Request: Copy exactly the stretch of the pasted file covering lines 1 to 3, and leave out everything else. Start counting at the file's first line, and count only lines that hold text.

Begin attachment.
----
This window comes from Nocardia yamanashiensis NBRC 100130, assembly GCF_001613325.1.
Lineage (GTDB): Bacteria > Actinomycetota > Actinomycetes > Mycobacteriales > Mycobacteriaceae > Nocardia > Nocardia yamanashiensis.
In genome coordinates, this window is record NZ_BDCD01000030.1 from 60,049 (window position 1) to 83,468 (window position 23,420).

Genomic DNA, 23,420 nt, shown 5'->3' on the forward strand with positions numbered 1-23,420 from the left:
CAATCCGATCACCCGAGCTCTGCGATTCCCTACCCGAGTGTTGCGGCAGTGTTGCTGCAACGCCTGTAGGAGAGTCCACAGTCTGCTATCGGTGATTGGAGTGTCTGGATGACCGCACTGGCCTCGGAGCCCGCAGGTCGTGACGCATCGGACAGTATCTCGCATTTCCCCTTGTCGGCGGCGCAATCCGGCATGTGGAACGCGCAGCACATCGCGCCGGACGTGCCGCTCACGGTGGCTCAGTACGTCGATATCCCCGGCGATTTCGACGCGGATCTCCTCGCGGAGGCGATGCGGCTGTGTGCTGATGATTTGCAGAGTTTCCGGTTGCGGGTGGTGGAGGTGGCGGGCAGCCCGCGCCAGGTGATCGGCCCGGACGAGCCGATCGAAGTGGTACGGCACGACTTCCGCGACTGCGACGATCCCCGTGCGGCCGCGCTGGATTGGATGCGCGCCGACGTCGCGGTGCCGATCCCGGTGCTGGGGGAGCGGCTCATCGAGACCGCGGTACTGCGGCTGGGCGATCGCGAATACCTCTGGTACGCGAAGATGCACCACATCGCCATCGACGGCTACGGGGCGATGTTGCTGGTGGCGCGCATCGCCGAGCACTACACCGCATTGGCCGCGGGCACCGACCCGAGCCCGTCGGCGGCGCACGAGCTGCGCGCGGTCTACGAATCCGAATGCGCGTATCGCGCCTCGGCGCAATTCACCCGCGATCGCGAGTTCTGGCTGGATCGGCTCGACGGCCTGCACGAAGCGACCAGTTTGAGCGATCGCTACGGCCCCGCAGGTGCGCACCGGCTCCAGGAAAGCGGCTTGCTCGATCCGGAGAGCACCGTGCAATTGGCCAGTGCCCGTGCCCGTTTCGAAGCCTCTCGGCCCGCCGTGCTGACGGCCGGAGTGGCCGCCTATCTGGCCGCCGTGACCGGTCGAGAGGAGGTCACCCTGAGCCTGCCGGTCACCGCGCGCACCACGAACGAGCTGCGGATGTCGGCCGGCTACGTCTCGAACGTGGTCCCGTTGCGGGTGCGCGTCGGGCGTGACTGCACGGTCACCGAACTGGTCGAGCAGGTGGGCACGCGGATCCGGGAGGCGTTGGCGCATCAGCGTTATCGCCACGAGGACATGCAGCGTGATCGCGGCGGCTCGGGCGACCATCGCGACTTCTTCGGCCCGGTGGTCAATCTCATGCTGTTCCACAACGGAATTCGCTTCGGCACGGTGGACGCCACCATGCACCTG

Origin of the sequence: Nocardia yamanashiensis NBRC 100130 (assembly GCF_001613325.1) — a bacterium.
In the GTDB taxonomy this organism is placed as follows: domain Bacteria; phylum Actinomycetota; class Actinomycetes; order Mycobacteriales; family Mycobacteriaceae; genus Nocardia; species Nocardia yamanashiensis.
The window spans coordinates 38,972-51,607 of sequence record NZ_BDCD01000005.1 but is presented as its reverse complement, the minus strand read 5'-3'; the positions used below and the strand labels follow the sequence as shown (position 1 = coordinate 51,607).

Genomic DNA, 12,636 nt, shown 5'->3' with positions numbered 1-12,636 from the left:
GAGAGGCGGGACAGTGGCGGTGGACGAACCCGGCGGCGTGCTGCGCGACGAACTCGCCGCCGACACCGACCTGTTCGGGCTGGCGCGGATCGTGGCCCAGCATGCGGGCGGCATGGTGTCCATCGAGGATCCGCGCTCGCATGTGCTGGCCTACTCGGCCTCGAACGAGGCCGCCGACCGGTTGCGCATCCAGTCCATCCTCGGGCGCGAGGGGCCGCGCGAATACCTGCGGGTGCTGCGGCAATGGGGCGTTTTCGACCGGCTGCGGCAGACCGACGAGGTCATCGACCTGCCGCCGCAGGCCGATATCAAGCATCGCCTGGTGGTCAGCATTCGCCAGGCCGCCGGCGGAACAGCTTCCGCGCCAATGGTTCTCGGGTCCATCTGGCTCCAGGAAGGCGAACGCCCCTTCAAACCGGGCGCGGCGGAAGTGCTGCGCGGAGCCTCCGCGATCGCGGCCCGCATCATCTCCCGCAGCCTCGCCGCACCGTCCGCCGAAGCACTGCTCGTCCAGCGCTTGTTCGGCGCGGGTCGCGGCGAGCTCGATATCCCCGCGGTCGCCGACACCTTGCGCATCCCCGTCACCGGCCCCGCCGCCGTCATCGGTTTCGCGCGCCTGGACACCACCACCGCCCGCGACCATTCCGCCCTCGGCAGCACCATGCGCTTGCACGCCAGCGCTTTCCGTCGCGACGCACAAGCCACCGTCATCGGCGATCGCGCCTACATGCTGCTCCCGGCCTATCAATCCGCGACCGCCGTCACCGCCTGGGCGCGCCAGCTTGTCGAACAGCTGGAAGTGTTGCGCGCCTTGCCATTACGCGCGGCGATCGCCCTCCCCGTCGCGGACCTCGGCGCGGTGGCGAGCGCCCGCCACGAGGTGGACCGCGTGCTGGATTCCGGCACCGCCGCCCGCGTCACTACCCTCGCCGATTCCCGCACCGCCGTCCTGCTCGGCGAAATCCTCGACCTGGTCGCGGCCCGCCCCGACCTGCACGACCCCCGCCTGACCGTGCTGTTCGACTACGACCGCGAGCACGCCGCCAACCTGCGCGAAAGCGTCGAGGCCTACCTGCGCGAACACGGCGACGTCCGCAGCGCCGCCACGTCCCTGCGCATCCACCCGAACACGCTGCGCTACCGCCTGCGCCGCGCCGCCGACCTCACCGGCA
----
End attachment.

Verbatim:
This window comes from Nocardia yamanashiensis NBRC 100130, assembly GCF_001613325.1.
Lineage (GTDB): Bacteria > Actinomycetota > Actinomycetes > Mycobacteriales > Mycobacteriaceae > Nocardia > Nocardia yamanashiensis.
In genome coordinates, this window is record NZ_BDCD01000030.1 from 60,049 (window position 1) to 83,468 (window position 23,420).